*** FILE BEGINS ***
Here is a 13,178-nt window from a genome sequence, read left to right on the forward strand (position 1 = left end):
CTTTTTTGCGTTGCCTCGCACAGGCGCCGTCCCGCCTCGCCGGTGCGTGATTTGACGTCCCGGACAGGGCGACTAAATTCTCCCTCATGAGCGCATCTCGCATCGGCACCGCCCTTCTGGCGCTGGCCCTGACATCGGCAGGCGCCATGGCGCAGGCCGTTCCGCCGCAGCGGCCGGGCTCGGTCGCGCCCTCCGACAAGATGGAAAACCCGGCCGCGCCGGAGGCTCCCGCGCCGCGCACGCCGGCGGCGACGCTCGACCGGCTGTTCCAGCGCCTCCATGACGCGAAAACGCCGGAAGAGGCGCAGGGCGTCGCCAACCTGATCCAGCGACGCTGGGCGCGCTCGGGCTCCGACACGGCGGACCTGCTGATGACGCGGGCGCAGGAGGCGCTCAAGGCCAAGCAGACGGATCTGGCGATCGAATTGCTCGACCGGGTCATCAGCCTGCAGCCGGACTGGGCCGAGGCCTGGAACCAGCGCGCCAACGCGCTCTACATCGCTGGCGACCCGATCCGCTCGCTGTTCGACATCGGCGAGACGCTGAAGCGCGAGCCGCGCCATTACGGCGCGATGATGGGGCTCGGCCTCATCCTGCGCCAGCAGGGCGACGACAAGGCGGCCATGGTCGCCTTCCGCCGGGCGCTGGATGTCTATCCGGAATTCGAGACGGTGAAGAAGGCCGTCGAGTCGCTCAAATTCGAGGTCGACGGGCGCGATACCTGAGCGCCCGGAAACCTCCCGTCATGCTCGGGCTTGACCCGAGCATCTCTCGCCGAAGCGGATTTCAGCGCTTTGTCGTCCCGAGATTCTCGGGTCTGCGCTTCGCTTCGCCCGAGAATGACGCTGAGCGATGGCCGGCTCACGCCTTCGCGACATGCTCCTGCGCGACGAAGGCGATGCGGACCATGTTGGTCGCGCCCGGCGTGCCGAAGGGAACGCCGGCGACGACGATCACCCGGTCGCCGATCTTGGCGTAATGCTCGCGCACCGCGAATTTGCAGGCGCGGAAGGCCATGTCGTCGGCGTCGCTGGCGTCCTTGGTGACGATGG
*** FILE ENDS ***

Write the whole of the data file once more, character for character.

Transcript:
Here is a 13,178-nt window from a genome sequence, read left to right on the forward strand (position 1 = left end):
CTTTTTTGCGTTGCCTCGCACAGGCGCCGTCCCGCCTCGCCGGTGCGTGATTTGACGTCCCGGACAGGGCGACTAAATTCTCCCTCATGAGCGCATCTCGCATCGGCACCGCCCTTCTGGCGCTGGCCCTGACATCGGCAGGCGCCATGGCGCAGGCCGTTCCGCCGCAGCGGCCGGGCTCGGTCGCGCCCTCCGACAAGATGGAAAACCCGGCCGCGCCGGAGGCTCCCGCGCCGCGCACGCCGGCGGCGACGCTCGACCGGCTGTTCCAGCGCCTCCATGACGCGAAAACGCCGGAAGAGGCGCAGGGCGTCGCCAACCTGATCCAGCGACGCTGGGCGCGCTCGGGCTCCGACACGGCGGACCTGCTGATGACGCGGGCGCAGGAGGCGCTCAAGGCCAAGCAGACGGATCTGGCGATCGAATTGCTCGACCGGGTCATCAGCCTGCAGCCGGACTGGGCCGAGGCCTGGAACCAGCGCGCCAACGCGCTCTACATCGCTGGCGACCCGATCCGCTCGCTGTTCGACATCGGCGAGACGCTGAAGCGCGAGCCGCGCCATTACGGCGCGATGATGGGGCTCGGCCTCATCCTGCGCCAGCAGGGCGACGACAAGGCGGCCATGGTCGCCTTCCGCCGGGCGCTGGATGTCTATCCGGAATTCGAGACGGTGAAGAAGGCCGTCGAGTCGCTCAAATTCGAGGTCGACGGGCGCGATACCTGAGCGCCCGGAAACCTCCCGTCATGCTCGGGCTTGACCCGAGCATCTCTCGCCGAAGCGGATTTCAGCGCTTTGTCGTCCCGAGATTCTCGGGTCTGCGCTTCGCTTCGCCCGAGAATGACGCTGAGCGATGGCCGGCTCACGCCTTCGCGACATGCTCCTGCGCGACGAAGGCGATGCGGACCATGTTGGTCGCGCCCGGCGTGCCGAAGGGAACGCCGGCGACGACGATCACCCGGTCGCCGATCTTGGCGTAATGCTCGCGCACCGCGAATTTGCAGGCGCGGAAGGCCATGTCGTCGGCGTCGCTGGCGTCCTTGGTGACGATGG